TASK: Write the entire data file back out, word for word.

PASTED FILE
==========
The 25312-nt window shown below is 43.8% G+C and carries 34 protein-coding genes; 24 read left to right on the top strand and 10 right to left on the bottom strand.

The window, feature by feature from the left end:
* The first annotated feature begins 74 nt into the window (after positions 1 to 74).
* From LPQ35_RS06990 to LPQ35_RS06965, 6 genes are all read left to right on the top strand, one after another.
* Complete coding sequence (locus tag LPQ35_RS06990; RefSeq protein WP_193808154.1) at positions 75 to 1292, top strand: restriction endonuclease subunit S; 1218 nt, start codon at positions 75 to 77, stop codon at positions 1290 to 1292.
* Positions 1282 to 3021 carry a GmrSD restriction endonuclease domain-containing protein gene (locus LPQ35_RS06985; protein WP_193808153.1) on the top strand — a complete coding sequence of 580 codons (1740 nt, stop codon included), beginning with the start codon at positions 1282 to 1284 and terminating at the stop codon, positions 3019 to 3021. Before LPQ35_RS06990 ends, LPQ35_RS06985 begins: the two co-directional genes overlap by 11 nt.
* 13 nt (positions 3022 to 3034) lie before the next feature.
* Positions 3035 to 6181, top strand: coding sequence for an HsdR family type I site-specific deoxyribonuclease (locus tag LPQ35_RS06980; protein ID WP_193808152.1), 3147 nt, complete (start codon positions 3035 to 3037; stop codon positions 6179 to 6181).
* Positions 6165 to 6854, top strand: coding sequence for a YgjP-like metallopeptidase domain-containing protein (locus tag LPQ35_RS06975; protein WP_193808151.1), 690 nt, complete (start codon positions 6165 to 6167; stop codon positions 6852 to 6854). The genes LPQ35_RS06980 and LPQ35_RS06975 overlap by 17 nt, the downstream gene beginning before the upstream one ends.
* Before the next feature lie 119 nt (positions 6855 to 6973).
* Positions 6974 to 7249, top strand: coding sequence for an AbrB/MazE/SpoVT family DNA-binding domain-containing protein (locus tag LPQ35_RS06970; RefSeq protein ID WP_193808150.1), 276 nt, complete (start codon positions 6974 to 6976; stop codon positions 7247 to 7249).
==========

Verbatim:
The 25312-nt window shown below is 43.8% G+C and carries 34 protein-coding genes; 24 read left to right on the top strand and 10 right to left on the bottom strand.

The window, feature by feature from the left end:
* The first annotated feature begins 74 nt into the window (after positions 1 to 74).
* From LPQ35_RS06990 to LPQ35_RS06965, 6 genes are all read left to right on the top strand, one after another.
* Complete coding sequence (locus tag LPQ35_RS06990; RefSeq protein WP_193808154.1) at positions 75 to 1292, top strand: restriction endonuclease subunit S; 1218 nt, start codon at positions 75 to 77, stop codon at positions 1290 to 1292.
* Positions 1282 to 3021 carry a GmrSD restriction endonuclease domain-containing protein gene (locus LPQ35_RS06985; protein WP_193808153.1) on the top strand — a complete coding sequence of 580 codons (1740 nt, stop codon included), beginning with the start codon at positions 1282 to 1284 and terminating at the stop codon, positions 3019 to 3021. Before LPQ35_RS06990 ends, LPQ35_RS06985 begins: the two co-directional genes overlap by 11 nt.
* 13 nt (positions 3022 to 3034) lie before the next feature.
* Positions 3035 to 6181, top strand: coding sequence for an HsdR family type I site-specific deoxyribonuclease (locus tag LPQ35_RS06980; protein ID WP_193808152.1), 3147 nt, complete (start codon positions 3035 to 3037; stop codon positions 6179 to 6181).
* Positions 6165 to 6854, top strand: coding sequence for a YgjP-like metallopeptidase domain-containing protein (locus tag LPQ35_RS06975; protein WP_193808151.1), 690 nt, complete (start codon positions 6165 to 6167; stop codon positions 6852 to 6854). The genes LPQ35_RS06980 and LPQ35_RS06975 overlap by 17 nt, the downstream gene beginning before the upstream one ends.
* Before the next feature lie 119 nt (positions 6855 to 6973).
* Positions 6974 to 7249, top strand: coding sequence for an AbrB/MazE/SpoVT family DNA-binding domain-containing protein (locus tag LPQ35_RS06970; RefSeq protein ID WP_193808150.1), 276 nt, complete (start codon positions 6974 to 6976; stop codon positions 7247 to 7249).